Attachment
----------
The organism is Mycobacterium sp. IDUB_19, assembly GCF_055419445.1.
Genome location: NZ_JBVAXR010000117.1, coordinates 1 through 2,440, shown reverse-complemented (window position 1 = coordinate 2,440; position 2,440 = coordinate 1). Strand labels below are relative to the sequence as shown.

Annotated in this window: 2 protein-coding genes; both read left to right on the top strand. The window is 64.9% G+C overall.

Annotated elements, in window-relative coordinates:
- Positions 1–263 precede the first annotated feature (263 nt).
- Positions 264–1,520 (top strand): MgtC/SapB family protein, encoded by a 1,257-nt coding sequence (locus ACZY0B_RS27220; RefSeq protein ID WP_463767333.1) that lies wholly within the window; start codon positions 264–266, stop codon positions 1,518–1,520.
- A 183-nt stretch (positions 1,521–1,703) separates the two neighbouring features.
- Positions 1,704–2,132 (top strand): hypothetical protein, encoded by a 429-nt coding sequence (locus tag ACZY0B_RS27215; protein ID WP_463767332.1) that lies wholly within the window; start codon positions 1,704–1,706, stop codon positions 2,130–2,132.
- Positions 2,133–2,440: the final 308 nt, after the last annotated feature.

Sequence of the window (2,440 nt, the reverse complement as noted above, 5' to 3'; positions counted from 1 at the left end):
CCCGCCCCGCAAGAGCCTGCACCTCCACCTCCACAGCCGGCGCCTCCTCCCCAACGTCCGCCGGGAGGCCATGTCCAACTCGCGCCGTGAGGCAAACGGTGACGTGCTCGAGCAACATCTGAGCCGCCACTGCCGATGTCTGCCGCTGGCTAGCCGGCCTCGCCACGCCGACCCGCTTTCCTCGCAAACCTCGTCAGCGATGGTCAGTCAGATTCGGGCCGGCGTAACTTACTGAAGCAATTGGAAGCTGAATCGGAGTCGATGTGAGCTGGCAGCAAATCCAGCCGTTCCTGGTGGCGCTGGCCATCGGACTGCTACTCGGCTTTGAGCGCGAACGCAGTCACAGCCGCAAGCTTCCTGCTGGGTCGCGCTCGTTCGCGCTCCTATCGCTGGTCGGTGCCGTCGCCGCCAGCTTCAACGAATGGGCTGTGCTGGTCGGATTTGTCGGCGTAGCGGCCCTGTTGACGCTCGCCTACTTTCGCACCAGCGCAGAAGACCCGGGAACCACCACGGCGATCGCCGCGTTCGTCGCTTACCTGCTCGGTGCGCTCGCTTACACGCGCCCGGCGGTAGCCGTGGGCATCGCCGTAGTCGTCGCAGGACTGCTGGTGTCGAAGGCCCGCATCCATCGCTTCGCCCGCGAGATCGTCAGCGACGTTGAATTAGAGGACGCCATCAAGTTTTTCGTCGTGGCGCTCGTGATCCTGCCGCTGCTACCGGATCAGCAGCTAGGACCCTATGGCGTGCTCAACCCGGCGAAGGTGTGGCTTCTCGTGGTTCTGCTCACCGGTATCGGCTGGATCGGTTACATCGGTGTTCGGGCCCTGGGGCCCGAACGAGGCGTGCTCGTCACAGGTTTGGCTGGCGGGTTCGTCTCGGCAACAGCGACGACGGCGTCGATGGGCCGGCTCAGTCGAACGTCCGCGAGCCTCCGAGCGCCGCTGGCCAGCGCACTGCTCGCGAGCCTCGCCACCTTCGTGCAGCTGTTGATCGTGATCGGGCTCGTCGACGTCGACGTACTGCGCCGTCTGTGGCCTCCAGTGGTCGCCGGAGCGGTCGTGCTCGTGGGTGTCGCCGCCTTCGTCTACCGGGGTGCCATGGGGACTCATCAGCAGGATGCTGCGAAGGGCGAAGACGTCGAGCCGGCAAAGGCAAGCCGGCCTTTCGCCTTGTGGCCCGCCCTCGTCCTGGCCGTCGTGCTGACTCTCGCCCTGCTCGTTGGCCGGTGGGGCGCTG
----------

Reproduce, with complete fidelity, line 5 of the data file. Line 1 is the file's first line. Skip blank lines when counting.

- Positions 1–263 precede the first annotated feature (263 nt).